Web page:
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Home » Blog » Angel Di Maria and the sunk cost fallacy in hiring
Angel Di Maria and the sunk cost fallacy in hiring
Published: Mar-26-2015

What do Angel Di Maria and Henrique De Castro have in common- both were bad hiring decisions! - please note I have written hiring decisions not a bad footballer or executive.

Angel Di Maria is one of the best football players of this generation; a perfect foil to the genius of Messi in Argentina he could have won the world-cup for them till a thigh injury ruled him out of the last 2 matches in 2014 . Not surprisingly he was picked up by Manchester United for 99 Million USD as they were trying to rebuild.

Unfortunately his performance with the red devils has been disappointing and it has been sad to see a player of his quality struggle. In-fact Manchester recently looked better in a formation that does not include Di Maria in the starting line up. Why did it take Vaan Gaal ( coach of Manchester United) to come to this conclusion even though early signs all indicated that its not going to work - was it the 99 Million USD price tag, was it the weight of expectations or was it an inability to admit that he took a wrong decision.

If we use the concept of Sunk cost fallacy it was all of the above. So what is Sunk cost fallacy- "a decision to invest additional resources in a losing account when better investments are available" ( Kahneman- Thinking Fast and Slow) . The sunk cost fallacy in hiring decisions becomes more accentuated for the corporate decision maker because of the limited opinions and options available.

On the other hand everyone calls Henrique De Castro; Marissa Mayers 109 Million USD mistake, but I think she deserves a pat on the back for calling out a bad decision faster than most top executives. What would the experts have said if she made the same decision 2 years , no- progress and more money spent later ?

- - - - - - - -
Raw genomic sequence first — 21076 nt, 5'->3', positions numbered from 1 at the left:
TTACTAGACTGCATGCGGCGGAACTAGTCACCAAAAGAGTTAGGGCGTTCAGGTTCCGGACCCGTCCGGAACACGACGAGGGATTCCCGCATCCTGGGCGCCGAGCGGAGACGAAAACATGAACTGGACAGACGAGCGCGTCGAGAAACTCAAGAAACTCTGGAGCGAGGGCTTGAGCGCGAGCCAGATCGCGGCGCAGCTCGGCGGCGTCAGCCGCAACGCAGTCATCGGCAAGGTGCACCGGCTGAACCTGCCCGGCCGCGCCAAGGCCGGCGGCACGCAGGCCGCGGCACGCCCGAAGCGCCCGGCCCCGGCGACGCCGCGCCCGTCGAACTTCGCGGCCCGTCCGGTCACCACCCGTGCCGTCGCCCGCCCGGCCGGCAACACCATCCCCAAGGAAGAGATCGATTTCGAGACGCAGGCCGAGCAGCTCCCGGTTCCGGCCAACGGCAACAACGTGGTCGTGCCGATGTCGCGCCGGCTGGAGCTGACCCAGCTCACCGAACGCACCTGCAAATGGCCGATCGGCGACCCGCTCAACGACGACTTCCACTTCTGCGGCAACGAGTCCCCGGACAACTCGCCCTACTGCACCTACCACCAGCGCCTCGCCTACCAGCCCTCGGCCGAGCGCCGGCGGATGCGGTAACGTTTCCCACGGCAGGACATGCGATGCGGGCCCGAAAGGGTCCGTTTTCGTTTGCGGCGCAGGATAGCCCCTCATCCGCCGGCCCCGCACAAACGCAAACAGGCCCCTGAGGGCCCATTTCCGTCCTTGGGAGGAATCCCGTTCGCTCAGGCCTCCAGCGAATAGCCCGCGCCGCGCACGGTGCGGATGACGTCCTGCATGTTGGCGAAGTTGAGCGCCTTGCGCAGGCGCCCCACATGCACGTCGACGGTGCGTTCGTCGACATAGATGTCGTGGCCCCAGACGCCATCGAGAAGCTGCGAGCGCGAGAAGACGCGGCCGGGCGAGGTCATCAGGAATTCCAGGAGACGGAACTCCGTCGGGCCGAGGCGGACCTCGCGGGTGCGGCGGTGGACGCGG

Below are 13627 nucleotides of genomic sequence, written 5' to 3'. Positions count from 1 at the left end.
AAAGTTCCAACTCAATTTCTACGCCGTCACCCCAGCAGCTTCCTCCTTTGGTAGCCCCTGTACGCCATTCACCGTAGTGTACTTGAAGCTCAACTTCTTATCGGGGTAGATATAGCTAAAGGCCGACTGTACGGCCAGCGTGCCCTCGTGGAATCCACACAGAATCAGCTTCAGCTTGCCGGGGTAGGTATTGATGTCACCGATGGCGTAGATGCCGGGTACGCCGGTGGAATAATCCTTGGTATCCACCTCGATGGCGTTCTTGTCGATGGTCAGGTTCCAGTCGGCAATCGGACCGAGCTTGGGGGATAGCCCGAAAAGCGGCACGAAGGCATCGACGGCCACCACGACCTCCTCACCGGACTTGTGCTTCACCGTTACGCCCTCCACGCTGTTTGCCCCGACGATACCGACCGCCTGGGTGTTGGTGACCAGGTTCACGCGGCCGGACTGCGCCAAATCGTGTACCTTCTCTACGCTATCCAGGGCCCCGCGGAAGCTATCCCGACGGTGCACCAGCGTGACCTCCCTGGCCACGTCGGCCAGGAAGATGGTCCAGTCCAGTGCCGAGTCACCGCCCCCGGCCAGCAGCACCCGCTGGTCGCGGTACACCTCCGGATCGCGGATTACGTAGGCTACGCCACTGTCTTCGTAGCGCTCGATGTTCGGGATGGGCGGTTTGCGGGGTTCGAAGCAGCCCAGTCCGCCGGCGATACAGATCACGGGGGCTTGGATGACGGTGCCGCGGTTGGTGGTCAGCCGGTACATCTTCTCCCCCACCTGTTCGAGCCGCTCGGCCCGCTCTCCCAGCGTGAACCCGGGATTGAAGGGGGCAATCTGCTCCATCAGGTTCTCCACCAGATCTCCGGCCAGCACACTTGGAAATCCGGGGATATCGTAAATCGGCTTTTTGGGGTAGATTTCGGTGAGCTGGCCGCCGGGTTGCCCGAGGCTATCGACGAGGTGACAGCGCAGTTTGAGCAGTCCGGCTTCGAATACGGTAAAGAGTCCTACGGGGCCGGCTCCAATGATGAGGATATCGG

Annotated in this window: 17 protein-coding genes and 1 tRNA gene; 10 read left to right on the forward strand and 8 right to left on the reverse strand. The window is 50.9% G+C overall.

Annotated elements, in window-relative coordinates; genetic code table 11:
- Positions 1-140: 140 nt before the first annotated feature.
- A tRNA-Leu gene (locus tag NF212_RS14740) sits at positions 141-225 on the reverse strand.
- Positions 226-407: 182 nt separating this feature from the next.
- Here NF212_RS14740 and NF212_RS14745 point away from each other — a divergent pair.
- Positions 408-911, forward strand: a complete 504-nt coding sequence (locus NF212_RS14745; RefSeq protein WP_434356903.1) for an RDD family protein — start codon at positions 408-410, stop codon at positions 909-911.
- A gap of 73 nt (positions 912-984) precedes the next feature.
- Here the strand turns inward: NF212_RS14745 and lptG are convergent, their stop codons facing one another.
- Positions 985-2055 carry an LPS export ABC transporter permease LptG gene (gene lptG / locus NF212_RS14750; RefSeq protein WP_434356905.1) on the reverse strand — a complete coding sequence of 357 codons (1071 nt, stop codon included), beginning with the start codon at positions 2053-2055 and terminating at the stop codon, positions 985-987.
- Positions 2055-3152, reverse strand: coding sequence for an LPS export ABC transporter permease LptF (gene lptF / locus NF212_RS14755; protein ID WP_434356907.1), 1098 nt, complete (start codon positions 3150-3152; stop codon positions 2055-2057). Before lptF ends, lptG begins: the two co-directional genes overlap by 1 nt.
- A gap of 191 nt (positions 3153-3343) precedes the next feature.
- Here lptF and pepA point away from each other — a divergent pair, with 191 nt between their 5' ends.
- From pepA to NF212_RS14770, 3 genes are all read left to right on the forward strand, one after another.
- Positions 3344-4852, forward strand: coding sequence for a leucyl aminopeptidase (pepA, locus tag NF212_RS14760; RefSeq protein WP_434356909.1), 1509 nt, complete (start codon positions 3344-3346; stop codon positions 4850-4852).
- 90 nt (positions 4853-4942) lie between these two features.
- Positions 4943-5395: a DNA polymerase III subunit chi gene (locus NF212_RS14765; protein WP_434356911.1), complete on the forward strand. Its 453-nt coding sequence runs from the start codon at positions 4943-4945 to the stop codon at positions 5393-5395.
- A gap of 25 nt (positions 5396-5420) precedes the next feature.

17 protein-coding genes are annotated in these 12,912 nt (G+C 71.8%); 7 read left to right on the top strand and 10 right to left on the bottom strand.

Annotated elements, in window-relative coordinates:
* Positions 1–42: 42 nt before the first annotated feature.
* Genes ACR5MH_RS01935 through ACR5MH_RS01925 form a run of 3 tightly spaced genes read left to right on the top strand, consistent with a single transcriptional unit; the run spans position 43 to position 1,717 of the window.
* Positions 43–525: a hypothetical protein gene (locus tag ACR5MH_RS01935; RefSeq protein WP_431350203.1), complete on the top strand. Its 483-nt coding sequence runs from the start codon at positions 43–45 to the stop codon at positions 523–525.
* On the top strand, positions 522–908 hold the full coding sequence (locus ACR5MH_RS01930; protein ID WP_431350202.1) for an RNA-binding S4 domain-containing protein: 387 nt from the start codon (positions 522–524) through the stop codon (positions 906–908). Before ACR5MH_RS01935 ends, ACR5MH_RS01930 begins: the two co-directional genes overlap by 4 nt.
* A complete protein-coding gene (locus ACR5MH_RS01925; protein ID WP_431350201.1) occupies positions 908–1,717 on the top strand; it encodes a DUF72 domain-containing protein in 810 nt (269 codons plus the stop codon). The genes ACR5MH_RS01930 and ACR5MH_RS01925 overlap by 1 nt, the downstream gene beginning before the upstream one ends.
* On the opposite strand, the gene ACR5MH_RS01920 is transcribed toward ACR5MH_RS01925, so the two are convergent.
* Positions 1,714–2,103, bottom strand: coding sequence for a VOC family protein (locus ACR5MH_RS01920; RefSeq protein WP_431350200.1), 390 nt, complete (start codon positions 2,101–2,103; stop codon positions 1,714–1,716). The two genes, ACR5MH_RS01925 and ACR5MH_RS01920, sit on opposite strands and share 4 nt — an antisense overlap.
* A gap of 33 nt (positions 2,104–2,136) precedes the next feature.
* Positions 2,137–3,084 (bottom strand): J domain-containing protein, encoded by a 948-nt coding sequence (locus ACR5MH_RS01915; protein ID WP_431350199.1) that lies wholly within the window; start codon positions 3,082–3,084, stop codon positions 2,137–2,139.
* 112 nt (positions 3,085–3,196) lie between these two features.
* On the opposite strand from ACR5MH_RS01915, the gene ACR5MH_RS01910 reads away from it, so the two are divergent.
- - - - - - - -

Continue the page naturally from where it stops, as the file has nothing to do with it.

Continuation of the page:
The reason a star player does not perform in your team can be many- from culture, politics, blow-back from other "star" players , lack of resources or work style mismatch with the leadership; but that does not mean that he/she does not have potential, it is just a case of bad- fitment and I have seen countless executives throwing more money and resources after a bad hiring decision as they are unwilling to admit or realize that they have made one. Usually these decisions end-up harming both the organisation, and the person who was hired ( unless you are Castro and can walk away with 109 Million ;)

How do you reduce the sunk cost fallacy in hiring:

  • Expect & accept bad decisions in hiring. Until analytics OR something like DNA profiling takes the human element completely out of hiring decisions people will make mistakes.

  • Let the new hire take the call- Zappos lets it new hires walk with 2000 USD if they think they do not fit in .

  • Calculate the cost of continuing with the decision- the algorithmic leader calculates his/her cost of perpetuating a mistake and prefers to take one on the chin rather than a knockout blow later

  • Open communication - is the best antidote. If you let people question and seek reasons behind your decisions , you make better ones in the future!

  • Have a Performance management system which is trustworthy- so that you can compare performance of the new "stars" hired with the rest on similar parameters

  • Find out who makes better hiring decisions and if you track interviewer or panel to performance in the organisation you may just be surprised to find the folks who identify the stars for you

  • Poaching from competition and hoping the star player performs as well is like hiring 1 person from an ensemble of 100 and hoping for the same music !


Omar Farooq
Founder & CEO- AceProHR
Visiting Faculty at MBA HR - University of Delhi

 

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